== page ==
The famous Trollfjord is without doubt one of the region's best visited tourist attractions. Lofoten, Raftsundet and Trollfjorden gradually became known to tourists as early as the mid-1800s after more and more travel descriptions described this magnificent nature, the mountain ranges and the Trollfjord surrounded by the majestic Troll peaks. By the end of the 19th century, tourism was well established in Northern Norway and Lofoten. Some of the credit for this must be given to the German Emperor Wilhelm II, who in the summer of 1889 embarked on his first Northern Norway voyage. Later there were several trips to the north. He often visited Digermulen and the Trollfjord. Tourists followed in his wake.
Trollfjord battle, March 6, 1890.
It is rare for "Skrei" (arctic cod) to migrate up in the Raftsundet, but in 1890 this happened. "Skrei" was fished here in February and eventually the Trollfjord was also filled with "Skrei". The Trollfjord is therefore also known for the battle that took place here on March 6, 1890, when the rowboat fishers went into action against the steamboat owners that tried to block them from fishing in parts of the Trollfjord. This was in many ways a culmination of the conflicts that had already taken place between larger, steam-powered net boats and the traditional fishing from smaller open boats.
The shipowner and trader Ole J. Kaarbø had organized fishing with nets from steamboats, and thus closed out fishermen with conventional gear from the innermost part of the fjord, where there was a lot of "Skrei". The fishermen thought the exclusion broke with the public right, and after a few of the fishermen had broken the barriers.
The night before (March 5), representatives of the small boat fishermen had asked the steamboat owners to help break up the ice that the Trollfjord was covered with so that the fishermen could come the next day. The steamboats did this, but instead of opening up to the fishermen, they closed the innermost part of the fjord with nets. They demanded payment from the fishermen to let them in. The fishermen would not accept this, and eventually there was a fist fight between the small boat fishermen and the steamboat crews. Among other things, the fishermen were flushed with hot water from the steam boilers aboard the big boats.
The battle of the Trollfjord became known in the future and involved large parts of the coastal population. The Norwegian Parliament also gradually took action and accelerated the work on a new Lofot Act. In March 1891, the Norwegian Parliament passed amendments to the Lofoten Act, which prohibited the use of nets during the Lofoten fishing.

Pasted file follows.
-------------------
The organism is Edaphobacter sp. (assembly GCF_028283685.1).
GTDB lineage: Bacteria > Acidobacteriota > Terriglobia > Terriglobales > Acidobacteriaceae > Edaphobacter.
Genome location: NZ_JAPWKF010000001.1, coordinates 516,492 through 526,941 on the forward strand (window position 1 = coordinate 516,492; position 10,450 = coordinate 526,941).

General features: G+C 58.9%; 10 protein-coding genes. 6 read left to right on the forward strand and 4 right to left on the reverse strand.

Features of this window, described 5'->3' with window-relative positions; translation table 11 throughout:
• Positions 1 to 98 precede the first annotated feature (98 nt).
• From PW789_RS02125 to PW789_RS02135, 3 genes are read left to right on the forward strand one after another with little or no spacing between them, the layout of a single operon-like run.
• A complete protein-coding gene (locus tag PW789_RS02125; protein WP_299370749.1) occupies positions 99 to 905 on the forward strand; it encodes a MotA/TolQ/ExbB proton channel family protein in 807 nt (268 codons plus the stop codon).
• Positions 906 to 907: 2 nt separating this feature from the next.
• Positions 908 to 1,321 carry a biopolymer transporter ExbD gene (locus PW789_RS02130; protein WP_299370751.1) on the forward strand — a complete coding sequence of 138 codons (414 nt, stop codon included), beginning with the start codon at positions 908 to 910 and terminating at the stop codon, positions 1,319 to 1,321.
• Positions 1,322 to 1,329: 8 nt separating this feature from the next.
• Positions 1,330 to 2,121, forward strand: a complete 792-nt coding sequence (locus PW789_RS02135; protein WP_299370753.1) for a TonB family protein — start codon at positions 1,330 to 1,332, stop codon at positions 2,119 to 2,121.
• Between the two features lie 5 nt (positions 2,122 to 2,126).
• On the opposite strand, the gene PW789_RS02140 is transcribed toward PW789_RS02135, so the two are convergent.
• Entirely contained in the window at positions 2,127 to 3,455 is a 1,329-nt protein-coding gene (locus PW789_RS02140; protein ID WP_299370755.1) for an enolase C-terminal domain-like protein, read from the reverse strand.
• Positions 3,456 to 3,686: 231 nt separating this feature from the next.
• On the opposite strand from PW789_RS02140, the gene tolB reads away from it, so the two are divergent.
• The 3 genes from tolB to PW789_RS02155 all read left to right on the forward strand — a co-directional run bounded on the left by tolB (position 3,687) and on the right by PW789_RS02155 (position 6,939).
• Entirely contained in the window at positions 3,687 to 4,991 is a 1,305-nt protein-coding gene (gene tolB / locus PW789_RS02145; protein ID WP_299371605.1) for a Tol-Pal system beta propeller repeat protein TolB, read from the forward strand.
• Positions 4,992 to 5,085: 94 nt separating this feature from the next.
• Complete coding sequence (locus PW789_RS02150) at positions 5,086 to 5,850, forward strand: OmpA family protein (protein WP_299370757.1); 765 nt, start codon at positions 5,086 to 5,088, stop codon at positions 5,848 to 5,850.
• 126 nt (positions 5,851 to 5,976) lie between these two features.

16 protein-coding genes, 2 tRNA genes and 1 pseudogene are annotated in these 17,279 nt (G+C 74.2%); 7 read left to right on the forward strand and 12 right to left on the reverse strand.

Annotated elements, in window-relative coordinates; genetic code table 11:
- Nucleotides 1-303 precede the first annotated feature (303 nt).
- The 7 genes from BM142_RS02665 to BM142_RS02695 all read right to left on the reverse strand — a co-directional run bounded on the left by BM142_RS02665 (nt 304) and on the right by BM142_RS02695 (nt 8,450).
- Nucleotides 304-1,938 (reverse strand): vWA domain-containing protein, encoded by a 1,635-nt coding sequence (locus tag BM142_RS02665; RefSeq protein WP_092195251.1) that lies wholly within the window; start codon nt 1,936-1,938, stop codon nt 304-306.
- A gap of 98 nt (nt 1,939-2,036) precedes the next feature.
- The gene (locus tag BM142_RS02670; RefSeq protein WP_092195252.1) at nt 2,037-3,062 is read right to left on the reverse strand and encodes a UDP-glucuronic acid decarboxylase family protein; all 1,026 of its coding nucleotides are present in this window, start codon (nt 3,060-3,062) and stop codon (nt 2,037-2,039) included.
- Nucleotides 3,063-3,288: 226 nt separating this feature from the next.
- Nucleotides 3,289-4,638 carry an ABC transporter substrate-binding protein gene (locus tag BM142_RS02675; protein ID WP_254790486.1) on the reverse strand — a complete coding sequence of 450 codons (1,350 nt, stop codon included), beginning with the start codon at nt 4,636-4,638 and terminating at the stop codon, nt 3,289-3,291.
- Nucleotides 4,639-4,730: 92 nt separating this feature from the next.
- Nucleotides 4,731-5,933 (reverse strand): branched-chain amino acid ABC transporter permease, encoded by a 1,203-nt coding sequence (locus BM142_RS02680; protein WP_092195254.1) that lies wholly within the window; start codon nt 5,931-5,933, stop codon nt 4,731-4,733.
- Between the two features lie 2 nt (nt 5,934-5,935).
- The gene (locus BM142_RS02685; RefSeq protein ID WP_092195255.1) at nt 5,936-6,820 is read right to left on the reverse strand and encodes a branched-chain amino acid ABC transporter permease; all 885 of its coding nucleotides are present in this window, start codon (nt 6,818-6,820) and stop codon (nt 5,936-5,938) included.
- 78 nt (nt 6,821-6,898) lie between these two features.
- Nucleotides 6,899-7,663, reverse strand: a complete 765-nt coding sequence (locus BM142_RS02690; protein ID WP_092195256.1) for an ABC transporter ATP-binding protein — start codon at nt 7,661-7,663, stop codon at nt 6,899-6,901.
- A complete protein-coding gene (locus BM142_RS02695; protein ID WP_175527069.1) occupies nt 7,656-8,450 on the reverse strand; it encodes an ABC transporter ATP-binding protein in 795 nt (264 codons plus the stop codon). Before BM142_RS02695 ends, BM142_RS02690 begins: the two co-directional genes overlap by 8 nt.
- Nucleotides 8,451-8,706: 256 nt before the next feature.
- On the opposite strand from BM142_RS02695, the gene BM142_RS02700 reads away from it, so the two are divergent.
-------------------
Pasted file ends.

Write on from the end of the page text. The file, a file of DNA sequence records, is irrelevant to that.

Lots of "Skrei"
Some nice funfact is always good and useful when visiting the Trollfjord. Imagine that there were 1300-1400 Nordland boats fishing in this narrow fjord in the time after March 6, 1890. On board all these Nordland boats there were about 4500-5000 fishermen. This year almost 1.5 million "Skrei" were caught in the Raftsund, mainly in the Trollfjord. The average weight per "Skrei" taken in the Trollfjord was 6.5 kg.
During the Trollfjord Battle, Lofoten painter Gunnar Berg (1863-1893) was also present. He was the son of the squire Lars Thodal Walnum Berg on Svinøya in Svolvær. Painter Gunnar Berg had kept himself informed that something big was going on in the Trollfjord. He therefore brought the sketchbook and joined his father's steamboat, D/S Svolvær, which sailed up to the Trollfjord. Gunnar Berg's sketches from the battle of the Trollfjord later became the famous painting "Trollfjordslaget" which hangs in the Gunnar Berg Gallery on Svinøya. If you have visited the Troll Fjord it is definitely recommended to visit Galleri Gunnar Berg. The gallery has regular opening hours in the summer and is run by Svinøya Rorbuer. During the summer, the gallery opens on request via the reception to Svinøya Rorbuer.
You can go to the Trollfjord on organized boat trips from Svolvær all year. The offer is the biggest in the summer and there are many providers to choose from. Here you can read about our Trollfjord & sea eagle safari to the Trollfjord.
Svinøya Rorbuer helps you find the trip that suits you best no matter the season. You can take part in one of the organized daily departures or on a private charter trip. If you are visiting us as a group, you can be picked up at Svinøya from our wharf.